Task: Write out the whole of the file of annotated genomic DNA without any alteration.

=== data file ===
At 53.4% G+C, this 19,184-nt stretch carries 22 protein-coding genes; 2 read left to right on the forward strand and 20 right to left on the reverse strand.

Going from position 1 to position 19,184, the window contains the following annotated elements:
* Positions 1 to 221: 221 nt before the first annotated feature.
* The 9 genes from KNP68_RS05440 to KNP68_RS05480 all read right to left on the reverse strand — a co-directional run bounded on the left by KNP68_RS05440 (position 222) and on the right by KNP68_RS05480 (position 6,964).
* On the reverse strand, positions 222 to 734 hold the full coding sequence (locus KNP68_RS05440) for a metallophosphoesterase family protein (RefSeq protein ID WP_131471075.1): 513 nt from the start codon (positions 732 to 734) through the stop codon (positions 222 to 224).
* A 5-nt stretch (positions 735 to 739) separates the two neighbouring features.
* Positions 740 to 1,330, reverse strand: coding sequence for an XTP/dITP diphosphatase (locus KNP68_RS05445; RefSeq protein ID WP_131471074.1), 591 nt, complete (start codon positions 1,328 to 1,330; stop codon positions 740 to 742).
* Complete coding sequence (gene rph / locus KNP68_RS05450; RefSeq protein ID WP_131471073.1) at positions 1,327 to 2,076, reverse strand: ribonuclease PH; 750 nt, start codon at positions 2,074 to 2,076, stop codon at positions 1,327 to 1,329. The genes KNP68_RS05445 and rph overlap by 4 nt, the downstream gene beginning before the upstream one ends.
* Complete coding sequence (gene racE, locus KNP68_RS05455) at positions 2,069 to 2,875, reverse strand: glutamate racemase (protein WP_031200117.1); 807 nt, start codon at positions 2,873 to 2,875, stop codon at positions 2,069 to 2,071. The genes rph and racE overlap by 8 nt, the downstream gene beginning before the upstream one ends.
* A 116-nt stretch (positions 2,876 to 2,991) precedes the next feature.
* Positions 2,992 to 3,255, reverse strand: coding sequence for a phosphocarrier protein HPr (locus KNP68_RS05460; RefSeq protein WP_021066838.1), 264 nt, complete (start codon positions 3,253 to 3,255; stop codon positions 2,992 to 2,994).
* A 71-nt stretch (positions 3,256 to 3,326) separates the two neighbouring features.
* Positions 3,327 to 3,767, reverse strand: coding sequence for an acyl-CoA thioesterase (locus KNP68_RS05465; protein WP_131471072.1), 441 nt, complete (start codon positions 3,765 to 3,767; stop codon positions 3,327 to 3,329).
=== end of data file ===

At 53.4% G+C, this 19,184-nt stretch carries 22 protein-coding genes; 2 read left to right on the forward strand and 20 right to left on the reverse strand.

Going from position 1 to position 19,184, the window contains the following annotated elements:
* Positions 1 to 221: 221 nt before the first annotated feature.
* The 9 genes from KNP68_RS05440 to KNP68_RS05480 all read right to left on the reverse strand — a co-directional run bounded on the left by KNP68_RS05440 (position 222) and on the right by KNP68_RS05480 (position 6,964).
* On the reverse strand, positions 222 to 734 hold the full coding sequence (locus KNP68_RS05440) for a metallophosphoesterase family protein (RefSeq protein ID WP_131471075.1): 513 nt from the start codon (positions 732 to 734) through the stop codon (positions 222 to 224).
* A 5-nt stretch (positions 735 to 739) separates the two neighbouring features.
* Positions 740 to 1,330, reverse strand: coding sequence for an XTP/dITP diphosphatase (locus KNP68_RS05445; RefSeq protein ID WP_131471074.1), 591 nt, complete (start codon positions 1,328 to 1,330; stop codon positions 740 to 742).
* Complete coding sequence (gene rph / locus KNP68_RS05450; RefSeq protein ID WP_131471073.1) at positions 1,327 to 2,076, reverse strand: ribonuclease PH; 750 nt, start codon at positions 2,074 to 2,076, stop codon at positions 1,327 to 1,329. The genes KNP68_RS05445 and rph overlap by 4 nt, the downstream gene beginning before the upstream one ends.
* Complete coding sequence (gene racE, locus KNP68_RS05455) at positions 2,069 to 2,875, reverse strand: glutamate racemase (protein WP_031200117.1); 807 nt, start codon at positions 2,873 to 2,875, stop codon at positions 2,069 to 2,071. The genes rph and racE overlap by 8 nt, the downstream gene beginning before the upstream one ends.
* A 116-nt stretch (positions 2,876 to 2,991) precedes the next feature.
* Positions 2,992 to 3,255, reverse strand: coding sequence for a phosphocarrier protein HPr (locus KNP68_RS05460; RefSeq protein WP_021066838.1), 264 nt, complete (start codon positions 3,253 to 3,255; stop codon positions 2,992 to 2,994).
* A 71-nt stretch (positions 3,256 to 3,326) separates the two neighbouring features.
* Positions 3,327 to 3,767, reverse strand: coding sequence for an acyl-CoA thioesterase (locus KNP68_RS05465; protein WP_131471072.1), 441 nt, complete (start codon positions 3,765 to 3,767; stop codon positions 3,327 to 3,329).